If you've heard Bud Selig gush over the World Baseball Classic, you might think the global tournament's arrival in March will be the sport's biggest moment since the birth of Abner Doubleday. "The most important international baseball event ever staged," the commissioner called it when details of the World Cup--style event--16 countries will play over 18 days in the U.S., Japan and Puerto Rico--were unveiled at baseball's winter meetings in Dallas last month. "This takes the sport to another dimension."
If you say so, Bud, but to a lot of people in and close to the game in the U.S., this feels about as necessary as New Coke. Less than two months before South Korea and Chinese Taipei take the field in Tokyo for the WBC opener on March 3, major league general managers are concerned that players may be putting their seasons at risk. "A lot of pitchers are just starting to get into their routine and building up arm strength when March comes around," says one G.M. "We'll see how this idea is when the first big star goes down with an injury." Privately some think big names ( Barry Bonds and Pedro Martinez are among those who have said they'll play) will drop out, claiming injury. Baseball's network TV partner, Fox, is ignoring the event--even the final, which is scheduled to be played in San Diego on March 20--presumably on the theory that not enough fans care. (According to MLB sources, it will be announced this week that games will air on ESPN.) It's not a bad theory. So far, fewer than 20% of the 49,000 tickets available for the U.S.'s first two opening-round games, in Phoenix, have been sold.
The ticket push didn't gain much momentum last week when the International Baseball Federation (IBAF) announced that it won't sanction the Classic if Cuba, which was banned from the event in December by the Treasury Department because of the U.S. embargo on the communist country, isn't allowed to compete. Such a move could force participating countries to drop out or face being banned from future international events. MLB officials say they are "extremely confident" that Cuba will ultimately be allowed to play now that Fidel Castro has promised to donate all of his country's WBC earnings to Hurricane Katrina victims. (Each participating country will take home at least 1% of the tournament profits, with the winner getting 10%.) But the IBAF threat further undermined what many in this country view as a glorified spring training exhibition. How seriously will fans take a competition in which Mike Piazza--the pride of Norristown, Pa.--will probably hit cleanup for Team Italy and managers will be handcuffed by mandated pitch counts for each hurler? (Limits will most likely start at 65 pitches for early rounds and escalate to 100 for the championship game.)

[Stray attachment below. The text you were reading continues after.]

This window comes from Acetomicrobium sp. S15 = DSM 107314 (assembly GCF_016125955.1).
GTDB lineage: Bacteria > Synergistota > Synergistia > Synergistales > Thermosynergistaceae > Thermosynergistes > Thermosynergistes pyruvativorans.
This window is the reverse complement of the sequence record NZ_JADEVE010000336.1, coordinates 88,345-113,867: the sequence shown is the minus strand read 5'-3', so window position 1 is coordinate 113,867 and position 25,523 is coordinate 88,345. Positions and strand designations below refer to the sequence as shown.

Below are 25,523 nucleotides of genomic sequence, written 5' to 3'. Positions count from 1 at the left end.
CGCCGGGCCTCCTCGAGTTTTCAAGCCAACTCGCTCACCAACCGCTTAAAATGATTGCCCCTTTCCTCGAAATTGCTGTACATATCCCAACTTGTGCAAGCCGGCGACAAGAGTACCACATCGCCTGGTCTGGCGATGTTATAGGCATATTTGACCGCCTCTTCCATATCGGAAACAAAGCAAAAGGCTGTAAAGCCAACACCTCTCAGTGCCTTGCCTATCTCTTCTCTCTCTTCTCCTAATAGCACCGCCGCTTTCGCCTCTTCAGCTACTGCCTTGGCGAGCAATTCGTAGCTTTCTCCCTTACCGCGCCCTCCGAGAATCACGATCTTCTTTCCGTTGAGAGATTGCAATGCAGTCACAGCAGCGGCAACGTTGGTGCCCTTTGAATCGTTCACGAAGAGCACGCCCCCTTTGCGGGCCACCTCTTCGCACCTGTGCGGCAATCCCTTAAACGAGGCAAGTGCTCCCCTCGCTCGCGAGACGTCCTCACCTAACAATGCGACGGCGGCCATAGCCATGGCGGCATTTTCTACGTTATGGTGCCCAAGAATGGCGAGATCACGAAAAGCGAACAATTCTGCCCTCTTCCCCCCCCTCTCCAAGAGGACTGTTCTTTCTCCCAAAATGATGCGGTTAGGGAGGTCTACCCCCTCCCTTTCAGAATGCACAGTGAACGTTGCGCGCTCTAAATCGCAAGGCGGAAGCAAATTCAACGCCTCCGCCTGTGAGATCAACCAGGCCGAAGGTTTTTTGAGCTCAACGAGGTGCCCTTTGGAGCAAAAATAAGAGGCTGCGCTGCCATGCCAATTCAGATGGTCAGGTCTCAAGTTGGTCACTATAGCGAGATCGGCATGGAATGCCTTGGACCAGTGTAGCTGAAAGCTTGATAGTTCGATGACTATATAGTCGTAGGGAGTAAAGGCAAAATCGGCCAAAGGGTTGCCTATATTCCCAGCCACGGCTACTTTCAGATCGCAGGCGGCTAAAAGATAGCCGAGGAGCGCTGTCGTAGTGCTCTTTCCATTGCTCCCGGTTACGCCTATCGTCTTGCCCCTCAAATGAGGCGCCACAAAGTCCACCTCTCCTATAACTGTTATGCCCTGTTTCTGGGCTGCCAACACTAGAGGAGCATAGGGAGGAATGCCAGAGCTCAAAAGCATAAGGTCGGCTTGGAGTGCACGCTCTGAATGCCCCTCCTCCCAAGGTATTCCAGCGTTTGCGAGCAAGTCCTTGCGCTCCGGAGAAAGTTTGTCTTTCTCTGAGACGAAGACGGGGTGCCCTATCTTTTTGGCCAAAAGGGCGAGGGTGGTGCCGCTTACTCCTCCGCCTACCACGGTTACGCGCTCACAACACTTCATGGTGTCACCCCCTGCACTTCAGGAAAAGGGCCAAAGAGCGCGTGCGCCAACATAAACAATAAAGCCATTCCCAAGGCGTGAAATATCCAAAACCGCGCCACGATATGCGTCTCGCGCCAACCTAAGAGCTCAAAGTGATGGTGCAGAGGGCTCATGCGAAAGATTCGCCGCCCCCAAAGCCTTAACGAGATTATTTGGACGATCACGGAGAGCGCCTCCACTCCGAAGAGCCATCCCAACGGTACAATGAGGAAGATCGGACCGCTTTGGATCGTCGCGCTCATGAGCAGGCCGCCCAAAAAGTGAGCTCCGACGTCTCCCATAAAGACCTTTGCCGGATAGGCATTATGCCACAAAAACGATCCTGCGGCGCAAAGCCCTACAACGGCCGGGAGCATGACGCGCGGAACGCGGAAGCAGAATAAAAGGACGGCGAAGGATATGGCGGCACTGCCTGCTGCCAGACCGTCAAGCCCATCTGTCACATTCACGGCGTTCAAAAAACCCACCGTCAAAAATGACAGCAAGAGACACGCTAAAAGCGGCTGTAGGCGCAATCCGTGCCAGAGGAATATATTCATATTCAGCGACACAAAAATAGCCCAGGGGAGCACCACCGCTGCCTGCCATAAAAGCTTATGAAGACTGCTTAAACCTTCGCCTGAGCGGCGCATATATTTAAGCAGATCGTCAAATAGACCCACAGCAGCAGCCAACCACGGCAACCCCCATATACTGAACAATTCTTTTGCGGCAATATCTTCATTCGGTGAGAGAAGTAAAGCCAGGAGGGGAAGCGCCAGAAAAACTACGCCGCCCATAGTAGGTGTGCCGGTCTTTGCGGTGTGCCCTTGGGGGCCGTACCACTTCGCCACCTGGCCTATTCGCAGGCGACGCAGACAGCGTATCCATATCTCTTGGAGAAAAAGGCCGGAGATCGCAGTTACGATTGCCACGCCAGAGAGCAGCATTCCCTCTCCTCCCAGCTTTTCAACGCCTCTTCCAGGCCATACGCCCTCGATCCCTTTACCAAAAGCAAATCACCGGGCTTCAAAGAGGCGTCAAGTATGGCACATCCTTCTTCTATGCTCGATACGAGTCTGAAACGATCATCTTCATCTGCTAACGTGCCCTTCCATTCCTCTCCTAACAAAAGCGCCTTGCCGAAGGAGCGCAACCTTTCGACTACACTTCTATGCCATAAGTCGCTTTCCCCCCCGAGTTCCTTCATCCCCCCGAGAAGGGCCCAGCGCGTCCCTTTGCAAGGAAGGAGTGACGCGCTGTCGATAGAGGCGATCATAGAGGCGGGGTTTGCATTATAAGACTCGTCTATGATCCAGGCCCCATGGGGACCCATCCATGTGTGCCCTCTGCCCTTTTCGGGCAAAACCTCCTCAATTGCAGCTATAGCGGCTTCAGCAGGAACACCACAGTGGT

The truth is, organizers don't much care if the WBC plays in Peoria as long as it bowls 'em over in Beijing. The target audience isn't American fans but those in untapped markets in Asia, Europe and Central America, where Major League Baseball would love to sell TV rights and licensed paraphernalia. "Yes, we'll look at TV ratings, attendance and other numbers here, but we'll also look elsewhere," says WBC head Paul Archey, MLB's senior vice president of international operations. "If we're getting a 30 or 35 [TV] rating in Venezuela, then it's a success, no matter how we do here."
NBA commissioner David Stern, who has watched Yao Ming's emergence draw 30 million viewers per game to Rockets broadcasts in China, predicts that within a decade foreign broadcasts will account for a third of the league's television revenue. Selig hopes the WBC will drive similar global growth for baseball. In some corners it's already working: In the Dominican Republic a debate has been raging in the media and at a grassroots level over which stars should be hitting where in its juggernaut lineup. (Which of the following mashers would you tell to hit seventh: Albert Pujols, Vladimir Guerrero, Manny Ramirez, Miguel Tejada or David Ortiz?) Ditto for Japan. "The media intensity about this is very different overseas than it is [in the U.S.]," says Hideki Okuda, a writer for the Japanese daily newspaper Sports Nippon. "When [ Yankees leftfielder] Hideki Matsui said he wasn't competing, that was front-page news in Japan."
Selig hopes to stir the same passion in Africa, Europe and especially China, where a fledgling baseball market with a populace of 1.3 billion potential TV viewers, jersey buyers and cap collectors beckons. He'll be helped by the star power that should be on hand for the WBC, even if some drop out. Seven former MVPs (including Bonds and Ichiro Suzuki) and six of the last nine Cy Young Award recipients (including Roger Clemens, Martinez and Johan Santana) have promised to come. "A lot of us are excited but also curious to see how this goes," says Santana, the Twins ace who will pitch for Venezuela. "I don't know how big it will be here [in the U.S.]. But I can tell you that Venezuela is going to go crazy." In this era of the global economy, that's all Bud Selig is hoping for.
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